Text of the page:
Thompson’s Station leaders discuss ongoing issues with developers at Tuesday meeting


Thompson’s Station leaders discuss ongoing issues with developers at Tuesday meeting

Officials discussed several ongoing issues and lawsuits mainly dealing with local developers at Tuesday’s Thompson’s Station Board of Mayor and Alderman meeting.

Officials discussed several ongoing issues and lawsuits mainly dealing with local developers at Tuesday’s Thompson’s Station Board of Mayor and Alderman meeting.

Town Administrator Joe Cosentini spoke about complaints over the last few months regarding the condition of the roadways within the Bridgemore subdivision. In his report, Cosentini said it has been suggested that if the developer does not complete the necessary improvements in a timely manner, the town should consider calling the remaining bonds in the completed phases in order to fund the needed work.

“We have people in pain in those communities on various issues – a lot of those being developer-owned responsibilities, and we hear that every day,” Mayor Corey Napier added. “And I’ve personally reached a tipping point and as have most of my fellow citizens on pot holes and other infrastructure improvements. We’re in lawsuits with several of them, and I think that speaks to the fact that we’re seeing a lot of growth as a community.”

“And I speak for myself when I say I’m not going to get run over in Thompson’s Station by folks trying to bully their way through our town and not follow our rules and regulations. They can honor and they can respect us, and they can grow with us. I want you to look at accelerating the bonds and bringing the hammer down.”

Shepard followed the Mayor’s comments, adding that he agreed with everything that was said.

The suits discussed included:

  • A lawsuit filed against Thompson’s Station on June 28, 2015 by MBSC TN Homebuilder, the developer of Tollgate Village and Bridgemore Village, about which Alderman Graham Shepard issued a statement at the meeting. Shepard also asked town staff for an update on the prosecution of the violation of construction hours in that neighborhood. Cosentini said a hearing on the lawsuit was scheduled for Thursday and they would be filing then. The suit alleges that the town’s planning commission violated property rights after voting to reject a request to build residential townhomes in the front section of Tollgate. According to Shepard’s statement, MBSC had planned to build upscale commercial property in that section – “a major deviation from an agreed upon and long standing master site plan.”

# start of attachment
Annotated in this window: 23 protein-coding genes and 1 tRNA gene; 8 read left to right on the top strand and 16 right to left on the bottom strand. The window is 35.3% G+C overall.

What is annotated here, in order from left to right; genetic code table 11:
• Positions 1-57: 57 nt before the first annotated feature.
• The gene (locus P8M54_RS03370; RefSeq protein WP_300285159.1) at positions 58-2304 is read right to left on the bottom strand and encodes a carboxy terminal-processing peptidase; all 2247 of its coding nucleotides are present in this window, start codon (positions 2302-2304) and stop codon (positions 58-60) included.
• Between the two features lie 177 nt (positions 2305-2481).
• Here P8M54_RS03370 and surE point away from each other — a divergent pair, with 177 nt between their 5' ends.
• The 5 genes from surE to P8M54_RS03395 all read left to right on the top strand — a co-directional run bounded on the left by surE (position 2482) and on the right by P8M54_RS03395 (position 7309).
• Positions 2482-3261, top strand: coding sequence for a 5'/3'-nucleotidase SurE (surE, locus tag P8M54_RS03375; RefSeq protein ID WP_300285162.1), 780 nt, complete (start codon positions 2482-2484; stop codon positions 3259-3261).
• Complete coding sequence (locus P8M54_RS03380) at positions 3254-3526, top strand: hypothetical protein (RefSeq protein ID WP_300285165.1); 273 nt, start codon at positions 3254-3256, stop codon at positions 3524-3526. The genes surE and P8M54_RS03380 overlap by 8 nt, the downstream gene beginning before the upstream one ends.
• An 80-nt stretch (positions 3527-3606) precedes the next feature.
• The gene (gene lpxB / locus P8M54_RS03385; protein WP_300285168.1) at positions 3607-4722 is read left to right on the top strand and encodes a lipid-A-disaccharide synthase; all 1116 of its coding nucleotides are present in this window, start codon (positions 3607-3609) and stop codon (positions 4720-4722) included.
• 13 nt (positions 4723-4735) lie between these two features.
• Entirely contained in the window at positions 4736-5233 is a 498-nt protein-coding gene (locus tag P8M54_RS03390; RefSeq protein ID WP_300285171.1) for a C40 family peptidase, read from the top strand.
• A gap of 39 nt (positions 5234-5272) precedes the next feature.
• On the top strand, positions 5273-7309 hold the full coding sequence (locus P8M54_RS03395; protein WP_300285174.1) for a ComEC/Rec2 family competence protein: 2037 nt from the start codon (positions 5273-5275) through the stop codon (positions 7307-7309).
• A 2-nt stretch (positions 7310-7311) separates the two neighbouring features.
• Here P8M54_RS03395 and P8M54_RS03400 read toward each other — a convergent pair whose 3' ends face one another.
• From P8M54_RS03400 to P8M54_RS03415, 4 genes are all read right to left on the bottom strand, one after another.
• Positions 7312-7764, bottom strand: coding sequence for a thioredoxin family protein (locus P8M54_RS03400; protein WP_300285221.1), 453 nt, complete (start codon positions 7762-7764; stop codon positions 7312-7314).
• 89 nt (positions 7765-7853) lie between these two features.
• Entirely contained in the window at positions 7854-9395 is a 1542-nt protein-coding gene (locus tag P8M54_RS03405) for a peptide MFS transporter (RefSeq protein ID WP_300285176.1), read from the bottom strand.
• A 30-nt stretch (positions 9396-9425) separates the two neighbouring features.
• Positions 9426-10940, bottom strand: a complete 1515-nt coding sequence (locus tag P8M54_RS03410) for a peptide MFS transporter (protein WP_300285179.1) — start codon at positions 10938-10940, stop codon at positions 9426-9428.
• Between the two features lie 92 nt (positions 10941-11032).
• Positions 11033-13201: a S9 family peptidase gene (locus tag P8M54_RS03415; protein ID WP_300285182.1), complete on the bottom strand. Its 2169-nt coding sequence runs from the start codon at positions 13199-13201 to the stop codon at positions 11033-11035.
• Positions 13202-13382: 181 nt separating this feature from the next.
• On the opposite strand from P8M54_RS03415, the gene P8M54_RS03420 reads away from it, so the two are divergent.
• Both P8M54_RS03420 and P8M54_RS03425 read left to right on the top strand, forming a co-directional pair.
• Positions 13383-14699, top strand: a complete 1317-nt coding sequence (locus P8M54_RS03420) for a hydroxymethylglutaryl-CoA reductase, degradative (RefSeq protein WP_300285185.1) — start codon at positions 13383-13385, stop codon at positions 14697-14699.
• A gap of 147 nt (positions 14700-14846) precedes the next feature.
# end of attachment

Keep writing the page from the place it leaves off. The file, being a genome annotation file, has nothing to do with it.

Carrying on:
According to Cosentini, the issue over the grading permit in Bridgemore primarily relates to the route being used by construction traffic to access the neighborhood.

  • A suit filed late last month by Shaw Enterprises, which purchased phase 5 of Bridgemore Village from MBSC last August for $4.5 million, against the town’s planning department for having “failed and refused to issue a grading permit.” On Jan. 29, a Williamson County Chancery Court judge issued a restraining order against the town in response to the petition by Shaw Enterprises. As a result of the restraining order, town staff are presently unable to take any action against the developer, according to Cosentini. Instead, they can only wait to make their case before Judge Michael W. Binkley at the initial hearing for the case on Thursday, Feb. 11 at 9 a.m.

Quint Qualls covers Spring Hill for Home Page Media Group. Reach him at quint@springhillhomepage.com.

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